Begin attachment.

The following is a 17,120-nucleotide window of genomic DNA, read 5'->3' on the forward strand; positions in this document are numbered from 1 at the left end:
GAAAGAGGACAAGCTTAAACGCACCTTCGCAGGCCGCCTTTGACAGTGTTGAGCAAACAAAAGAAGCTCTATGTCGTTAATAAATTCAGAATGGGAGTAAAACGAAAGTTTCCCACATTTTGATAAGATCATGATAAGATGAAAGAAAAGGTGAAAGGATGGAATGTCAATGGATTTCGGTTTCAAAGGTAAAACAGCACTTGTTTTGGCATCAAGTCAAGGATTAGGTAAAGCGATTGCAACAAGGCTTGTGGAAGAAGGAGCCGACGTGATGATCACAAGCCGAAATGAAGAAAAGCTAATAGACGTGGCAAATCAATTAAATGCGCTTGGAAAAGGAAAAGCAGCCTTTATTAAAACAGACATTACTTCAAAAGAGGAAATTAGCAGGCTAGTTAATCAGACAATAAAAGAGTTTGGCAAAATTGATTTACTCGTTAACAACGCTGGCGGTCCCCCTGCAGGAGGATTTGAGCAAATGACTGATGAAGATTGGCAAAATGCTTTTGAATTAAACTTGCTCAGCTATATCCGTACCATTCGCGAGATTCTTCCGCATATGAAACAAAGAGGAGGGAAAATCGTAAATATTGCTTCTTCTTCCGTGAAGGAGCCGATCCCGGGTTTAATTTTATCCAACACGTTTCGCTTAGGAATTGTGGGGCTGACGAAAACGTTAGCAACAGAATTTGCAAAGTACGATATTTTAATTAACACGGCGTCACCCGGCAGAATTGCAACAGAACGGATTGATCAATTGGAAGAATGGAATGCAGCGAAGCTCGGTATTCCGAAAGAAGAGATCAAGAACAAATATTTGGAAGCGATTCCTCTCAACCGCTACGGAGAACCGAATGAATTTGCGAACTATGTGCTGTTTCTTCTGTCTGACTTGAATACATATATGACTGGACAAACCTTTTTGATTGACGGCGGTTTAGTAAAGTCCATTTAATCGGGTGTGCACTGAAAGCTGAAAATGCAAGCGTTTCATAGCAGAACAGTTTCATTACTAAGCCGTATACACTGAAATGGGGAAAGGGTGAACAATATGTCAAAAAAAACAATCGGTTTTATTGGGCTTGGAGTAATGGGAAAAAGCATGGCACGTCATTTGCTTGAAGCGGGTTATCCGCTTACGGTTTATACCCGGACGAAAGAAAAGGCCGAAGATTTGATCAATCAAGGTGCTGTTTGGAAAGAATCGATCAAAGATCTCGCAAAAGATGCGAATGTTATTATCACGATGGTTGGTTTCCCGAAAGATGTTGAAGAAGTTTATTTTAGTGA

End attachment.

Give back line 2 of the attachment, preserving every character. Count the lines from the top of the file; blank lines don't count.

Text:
GAAAGAGGACAAGCTTAAACGCACCTTCGCAGGCCGCCTTTGACAGTGTTGAGCAAACAAAAGAAGCTCTATGTCGTTAATAAATTCAGAATGGGAGTAAAACGAAAGTTTCCCACATTTTGATAAGATCATGATAAGATGAAAGAAAAGGTGAAAGGATGGAATGTCAATGGATTTCGGTTTCAAAGGTAAAACAGCACTTGTTTTGGCATCAAGTCAAGGATTAGGTAAAGCGATTGCAACAAGGCTTGTGGAAGAAGGAGCCGACGTGATGATCACAAGCCGAAATGAAGAAAAGCTAATAGACGTGGCAAATCAATTAAATGCGCTTGGAAAAGGAAAAGCAGCCTTTATTAAAACAGACATTACTTCAAAAGAGGAAATTAGCAGGCTAGTTAATCAGACAATAAAAGAGTTTGGCAAAATTGATTTACTCGTTAACAACGCTGGCGGTCCCCCTGCAGGAGGATTTGAGCAAATGACTGATGAAGATTGGCAAAATGCTTTTGAATTAAACTTGCTCAGCTATATCCGTACCATTCGCGAGATTCTTCCGCATATGAAACAAAGAGGAGGGAAAATCGTAAATATTGCTTCTTCTTCCGTGAAGGAGCCGATCCCGGGTTTAATTTTATCCAACACGTTTCGCTTAGGAATTGTGGGGCTGACGAAAACGTTAGCAACAGAATTTGCAAAGTACGATATTTTAATTAACACGGCGTCACCCGGCAGAATTGCAACAGAACGGATTGATCAATTGGAAGAATGGAATGCAGCGAAGCTCGGTATTCCGAAAGAAGAGATCAAGAACAAATATTTGGAAGCGATTCCTCTCAACCGCTACGGAGAACCGAATGAATTTGCGAACTATGTGCTGTTTCTTCTGTCTGACTTGAATACATATATGACTGGACAAACCTTTTTGATTGACGGCGGTTTAGTAAAGTCCATTTAATCGGGTGTGCACTGAAAGCTGAAAATGCAAGCGTTTCATAGCAGAACAGTTTCATTACTAAGCCGTATACACTGAAATGGGGAAAGGGTGAACAATATGTCAAAAAAAACAATCGGTTTTATTGGGCTTGGAGTAATGGGAAAAAGCATGGCACGTCATTTGCTTGAAGCGGGTTATCCGCTTACGGTTTATACCCGGACGAAAGAAAAGGCCGAAGATTTGATCAATCAAGGTGCTGTTTGGAAAGAATCGATCAAAGATCTCGCAAAAGATGCGAATGTTATTATCACGATGGTTGGTTTCCCGAAAGATGTTGAAGAAGTTTATTTTAGTGA